The Guitar Artistry of Ulf Wakenius

Ulf Wakenius

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The Guitar Artistry of Ulf Wakenius Review

by Dave Nathan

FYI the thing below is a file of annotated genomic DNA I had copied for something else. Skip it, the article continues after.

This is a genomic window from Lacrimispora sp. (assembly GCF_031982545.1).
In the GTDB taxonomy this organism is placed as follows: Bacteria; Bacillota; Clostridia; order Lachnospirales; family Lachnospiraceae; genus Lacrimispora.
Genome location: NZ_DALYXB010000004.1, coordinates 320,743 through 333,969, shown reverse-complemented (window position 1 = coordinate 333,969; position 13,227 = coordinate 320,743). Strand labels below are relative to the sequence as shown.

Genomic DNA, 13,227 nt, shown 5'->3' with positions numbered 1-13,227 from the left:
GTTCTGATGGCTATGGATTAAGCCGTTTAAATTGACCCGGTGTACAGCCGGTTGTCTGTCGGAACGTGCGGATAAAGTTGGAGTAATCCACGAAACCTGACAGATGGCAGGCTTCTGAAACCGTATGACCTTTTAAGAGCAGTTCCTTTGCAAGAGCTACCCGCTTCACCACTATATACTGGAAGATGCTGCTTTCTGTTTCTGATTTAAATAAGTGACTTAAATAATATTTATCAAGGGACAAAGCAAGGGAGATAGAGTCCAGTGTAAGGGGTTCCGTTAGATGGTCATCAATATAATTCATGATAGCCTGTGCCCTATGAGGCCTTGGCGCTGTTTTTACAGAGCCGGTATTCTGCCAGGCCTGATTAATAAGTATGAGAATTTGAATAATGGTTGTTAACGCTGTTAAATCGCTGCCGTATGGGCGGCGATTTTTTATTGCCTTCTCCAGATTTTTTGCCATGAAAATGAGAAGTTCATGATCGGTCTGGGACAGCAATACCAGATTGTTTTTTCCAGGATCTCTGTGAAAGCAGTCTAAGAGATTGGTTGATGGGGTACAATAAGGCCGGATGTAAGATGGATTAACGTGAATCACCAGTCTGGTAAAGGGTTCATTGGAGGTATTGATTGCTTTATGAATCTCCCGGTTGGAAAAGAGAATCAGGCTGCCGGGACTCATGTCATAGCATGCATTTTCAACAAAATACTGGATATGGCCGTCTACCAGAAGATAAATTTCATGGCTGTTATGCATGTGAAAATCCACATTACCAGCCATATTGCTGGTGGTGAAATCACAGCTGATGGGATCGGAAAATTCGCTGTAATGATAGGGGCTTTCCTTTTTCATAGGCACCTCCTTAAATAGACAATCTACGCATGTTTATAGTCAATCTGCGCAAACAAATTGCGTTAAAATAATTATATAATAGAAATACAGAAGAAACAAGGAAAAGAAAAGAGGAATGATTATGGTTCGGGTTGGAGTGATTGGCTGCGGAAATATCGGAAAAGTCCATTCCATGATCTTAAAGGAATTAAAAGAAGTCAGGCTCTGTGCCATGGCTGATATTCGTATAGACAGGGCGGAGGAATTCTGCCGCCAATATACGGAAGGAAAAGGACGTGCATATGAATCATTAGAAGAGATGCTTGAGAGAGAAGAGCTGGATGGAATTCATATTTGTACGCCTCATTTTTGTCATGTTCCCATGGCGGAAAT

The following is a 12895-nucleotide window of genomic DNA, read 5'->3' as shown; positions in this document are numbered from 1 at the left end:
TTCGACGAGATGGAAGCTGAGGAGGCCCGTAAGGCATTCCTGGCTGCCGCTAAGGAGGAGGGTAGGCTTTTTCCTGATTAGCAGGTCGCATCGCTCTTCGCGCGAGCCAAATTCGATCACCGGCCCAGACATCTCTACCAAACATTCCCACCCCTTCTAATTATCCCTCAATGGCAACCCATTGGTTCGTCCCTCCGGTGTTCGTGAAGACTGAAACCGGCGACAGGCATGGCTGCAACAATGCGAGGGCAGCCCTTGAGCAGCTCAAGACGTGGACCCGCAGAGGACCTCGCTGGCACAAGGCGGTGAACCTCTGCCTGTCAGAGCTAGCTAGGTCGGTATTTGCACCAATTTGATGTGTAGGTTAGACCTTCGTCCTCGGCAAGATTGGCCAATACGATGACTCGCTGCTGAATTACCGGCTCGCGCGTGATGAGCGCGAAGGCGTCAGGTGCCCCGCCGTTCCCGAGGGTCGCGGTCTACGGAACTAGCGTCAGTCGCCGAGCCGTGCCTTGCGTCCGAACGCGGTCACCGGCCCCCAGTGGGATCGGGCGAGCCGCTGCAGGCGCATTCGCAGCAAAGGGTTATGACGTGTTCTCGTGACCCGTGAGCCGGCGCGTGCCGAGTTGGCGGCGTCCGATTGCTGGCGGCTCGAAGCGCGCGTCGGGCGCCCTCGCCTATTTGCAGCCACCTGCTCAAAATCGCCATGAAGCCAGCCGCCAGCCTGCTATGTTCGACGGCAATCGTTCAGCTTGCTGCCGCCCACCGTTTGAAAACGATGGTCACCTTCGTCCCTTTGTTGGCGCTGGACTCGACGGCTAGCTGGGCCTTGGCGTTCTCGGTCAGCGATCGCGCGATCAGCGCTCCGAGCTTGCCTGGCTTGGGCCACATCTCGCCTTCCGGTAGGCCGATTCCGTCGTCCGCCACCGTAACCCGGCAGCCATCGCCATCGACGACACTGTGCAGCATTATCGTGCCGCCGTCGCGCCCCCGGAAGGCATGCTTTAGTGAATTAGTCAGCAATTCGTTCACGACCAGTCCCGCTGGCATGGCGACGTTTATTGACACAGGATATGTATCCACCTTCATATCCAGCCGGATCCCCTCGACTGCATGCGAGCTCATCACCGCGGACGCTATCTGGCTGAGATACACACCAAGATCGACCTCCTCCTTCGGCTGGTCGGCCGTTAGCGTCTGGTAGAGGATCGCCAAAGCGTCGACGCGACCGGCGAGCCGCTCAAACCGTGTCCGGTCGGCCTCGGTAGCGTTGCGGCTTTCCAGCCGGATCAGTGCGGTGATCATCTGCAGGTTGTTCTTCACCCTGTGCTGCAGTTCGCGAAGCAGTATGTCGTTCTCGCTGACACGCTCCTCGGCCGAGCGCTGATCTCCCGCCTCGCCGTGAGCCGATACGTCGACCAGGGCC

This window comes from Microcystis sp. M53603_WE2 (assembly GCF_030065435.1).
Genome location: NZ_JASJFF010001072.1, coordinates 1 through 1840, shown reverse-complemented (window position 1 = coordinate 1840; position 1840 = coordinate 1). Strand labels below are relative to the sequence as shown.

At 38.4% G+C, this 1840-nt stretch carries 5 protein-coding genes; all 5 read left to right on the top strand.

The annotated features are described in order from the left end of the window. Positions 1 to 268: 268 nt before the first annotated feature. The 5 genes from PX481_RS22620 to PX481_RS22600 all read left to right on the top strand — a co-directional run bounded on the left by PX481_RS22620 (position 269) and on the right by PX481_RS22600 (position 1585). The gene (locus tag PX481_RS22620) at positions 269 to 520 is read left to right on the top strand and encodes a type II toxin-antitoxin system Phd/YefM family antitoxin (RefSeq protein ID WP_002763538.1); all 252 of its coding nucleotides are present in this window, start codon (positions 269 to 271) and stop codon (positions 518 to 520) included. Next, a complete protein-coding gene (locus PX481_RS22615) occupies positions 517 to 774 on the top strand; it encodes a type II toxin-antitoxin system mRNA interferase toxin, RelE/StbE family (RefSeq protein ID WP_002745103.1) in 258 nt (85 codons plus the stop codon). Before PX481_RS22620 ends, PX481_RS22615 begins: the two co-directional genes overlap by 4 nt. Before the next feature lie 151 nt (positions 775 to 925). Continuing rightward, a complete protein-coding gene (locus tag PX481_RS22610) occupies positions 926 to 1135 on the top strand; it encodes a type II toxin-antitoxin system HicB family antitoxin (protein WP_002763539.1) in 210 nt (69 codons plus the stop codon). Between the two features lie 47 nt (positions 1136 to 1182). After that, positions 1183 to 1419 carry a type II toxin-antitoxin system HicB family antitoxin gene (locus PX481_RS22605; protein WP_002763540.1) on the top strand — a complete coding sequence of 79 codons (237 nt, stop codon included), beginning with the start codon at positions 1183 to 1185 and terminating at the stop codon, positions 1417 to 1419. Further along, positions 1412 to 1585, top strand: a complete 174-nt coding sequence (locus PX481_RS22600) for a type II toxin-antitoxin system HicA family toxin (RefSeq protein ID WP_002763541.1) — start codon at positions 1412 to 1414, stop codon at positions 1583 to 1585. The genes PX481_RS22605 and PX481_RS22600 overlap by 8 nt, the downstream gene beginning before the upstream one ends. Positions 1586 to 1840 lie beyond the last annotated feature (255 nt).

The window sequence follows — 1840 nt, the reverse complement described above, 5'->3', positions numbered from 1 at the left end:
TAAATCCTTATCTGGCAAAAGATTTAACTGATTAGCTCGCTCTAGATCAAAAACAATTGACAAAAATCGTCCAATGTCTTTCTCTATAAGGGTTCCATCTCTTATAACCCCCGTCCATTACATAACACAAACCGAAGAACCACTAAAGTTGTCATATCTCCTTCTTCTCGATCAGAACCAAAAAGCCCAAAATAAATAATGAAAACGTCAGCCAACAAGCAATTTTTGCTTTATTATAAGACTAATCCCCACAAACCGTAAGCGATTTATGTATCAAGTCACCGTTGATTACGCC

For the first time in a recording history that dates back to 1983, Swedish guitarist Ulf Wakenius has decided to go it alone with an album of a cappella acoustic guitar performances. Like his earlier recordings, he has a number of dedications to jazz guitarists, present and bygone, who he admires and to whom he feels he owes a part of his own artistry. Thus, there is a three-tune medley entitled "Barney Goes to Brazil," which notes Barney Kessel's guitar performances of three Brazilian masterpieces. Switching gears, or perhaps chords, he tips his axe to Joe Pass with "Li'l Darlin'" and then really reaches with "Cherokee," devoted to country picker Hank Garland. But this is no copycat album by any means. Wakenius has built up such a body of work over the years that he need not rely on emulating anyone to get attention. This album further demonstrates his impeccable, tasteful, and often subtle technique. A small note insertion here, a slight inflection there, alterations of voicings along the way -- all contribute to this guitar player's incredibly good sound. He can move from a rhythmically charged, up-tempo piece such as "Sweet Georgia Brown" to sweet and sentimental -- but not saccharine and maudlin -- renditions of classic ballads such as "When You Wish Upon a Star" or "On Green Dolphin Street" to a bluesy "Blues of O. P.," dedicated to Oscar Peterson, whose quartet he is a member of. When confronted with an album whose title announces it "the artistry of," listeners are all too often likely to find that such terminology is somewhat self serving. This is not the case here. Wakenius is an artist who deserves greater attention as an overlord of the instrument.

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